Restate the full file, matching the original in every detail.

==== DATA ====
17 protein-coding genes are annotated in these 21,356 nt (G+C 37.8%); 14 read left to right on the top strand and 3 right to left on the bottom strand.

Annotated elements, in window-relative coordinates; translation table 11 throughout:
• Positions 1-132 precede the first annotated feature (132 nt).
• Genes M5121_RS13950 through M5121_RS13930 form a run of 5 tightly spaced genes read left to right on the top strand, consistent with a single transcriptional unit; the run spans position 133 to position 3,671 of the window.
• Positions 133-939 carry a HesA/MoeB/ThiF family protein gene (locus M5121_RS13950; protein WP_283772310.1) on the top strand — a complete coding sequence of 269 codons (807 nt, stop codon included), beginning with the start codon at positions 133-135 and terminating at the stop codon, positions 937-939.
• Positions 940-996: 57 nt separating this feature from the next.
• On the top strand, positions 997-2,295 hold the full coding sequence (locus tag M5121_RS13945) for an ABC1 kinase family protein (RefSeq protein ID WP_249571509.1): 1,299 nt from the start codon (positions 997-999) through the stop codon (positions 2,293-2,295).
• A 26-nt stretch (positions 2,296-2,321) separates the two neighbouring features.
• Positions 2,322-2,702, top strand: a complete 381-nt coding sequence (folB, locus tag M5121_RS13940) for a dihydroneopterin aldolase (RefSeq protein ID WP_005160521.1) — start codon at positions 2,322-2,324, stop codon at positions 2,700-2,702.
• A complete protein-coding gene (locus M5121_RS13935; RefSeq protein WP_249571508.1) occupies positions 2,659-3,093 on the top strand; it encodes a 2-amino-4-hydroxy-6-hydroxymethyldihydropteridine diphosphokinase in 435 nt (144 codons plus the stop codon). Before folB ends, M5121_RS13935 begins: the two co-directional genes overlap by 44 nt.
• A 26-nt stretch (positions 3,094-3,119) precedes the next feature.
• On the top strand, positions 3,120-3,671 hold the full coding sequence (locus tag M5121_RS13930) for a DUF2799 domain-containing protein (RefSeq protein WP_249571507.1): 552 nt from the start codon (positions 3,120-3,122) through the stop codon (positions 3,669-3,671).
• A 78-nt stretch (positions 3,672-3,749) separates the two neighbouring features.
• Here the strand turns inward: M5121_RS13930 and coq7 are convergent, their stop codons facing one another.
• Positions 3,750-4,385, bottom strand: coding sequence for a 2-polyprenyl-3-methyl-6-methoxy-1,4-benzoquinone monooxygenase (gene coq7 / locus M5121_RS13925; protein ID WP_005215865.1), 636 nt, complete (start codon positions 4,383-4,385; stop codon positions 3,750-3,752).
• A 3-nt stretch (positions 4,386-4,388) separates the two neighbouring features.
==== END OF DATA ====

17 protein-coding genes are annotated in these 21,356 nt (G+C 37.8%); 14 read left to right on the top strand and 3 right to left on the bottom strand.

Annotated elements, in window-relative coordinates; translation table 11 throughout:
• Positions 1-132 precede the first annotated feature (132 nt).
• Genes M5121_RS13950 through M5121_RS13930 form a run of 5 tightly spaced genes read left to right on the top strand, consistent with a single transcriptional unit; the run spans position 133 to position 3,671 of the window.
• Positions 133-939 carry a HesA/MoeB/ThiF family protein gene (locus M5121_RS13950; protein WP_283772310.1) on the top strand — a complete coding sequence of 269 codons (807 nt, stop codon included), beginning with the start codon at positions 133-135 and terminating at the stop codon, positions 937-939.
• Positions 940-996: 57 nt separating this feature from the next.
• On the top strand, positions 997-2,295 hold the full coding sequence (locus tag M5121_RS13945) for an ABC1 kinase family protein (RefSeq protein ID WP_249571509.1): 1,299 nt from the start codon (positions 997-999) through the stop codon (positions 2,293-2,295).
• A 26-nt stretch (positions 2,296-2,321) separates the two neighbouring features.
• Positions 2,322-2,702, top strand: a complete 381-nt coding sequence (folB, locus tag M5121_RS13940) for a dihydroneopterin aldolase (RefSeq protein ID WP_005160521.1) — start codon at positions 2,322-2,324, stop codon at positions 2,700-2,702.
• A complete protein-coding gene (locus M5121_RS13935; RefSeq protein WP_249571508.1) occupies positions 2,659-3,093 on the top strand; it encodes a 2-amino-4-hydroxy-6-hydroxymethyldihydropteridine diphosphokinase in 435 nt (144 codons plus the stop codon). Before folB ends, M5121_RS13935 begins: the two co-directional genes overlap by 44 nt.
• A 26-nt stretch (positions 3,094-3,119) precedes the next feature.
• On the top strand, positions 3,120-3,671 hold the full coding sequence (locus tag M5121_RS13930) for a DUF2799 domain-containing protein (RefSeq protein WP_249571507.1): 552 nt from the start codon (positions 3,120-3,122) through the stop codon (positions 3,669-3,671).
• A 78-nt stretch (positions 3,672-3,749) separates the two neighbouring features.
• Here the strand turns inward: M5121_RS13930 and coq7 are convergent, their stop codons facing one another.
• Positions 3,750-4,385, bottom strand: coding sequence for a 2-polyprenyl-3-methyl-6-methoxy-1,4-benzoquinone monooxygenase (gene coq7 / locus M5121_RS13925; protein ID WP_005215865.1), 636 nt, complete (start codon positions 4,383-4,385; stop codon positions 3,750-3,752).
• A 3-nt stretch (positions 4,386-4,388) separates the two neighbouring features.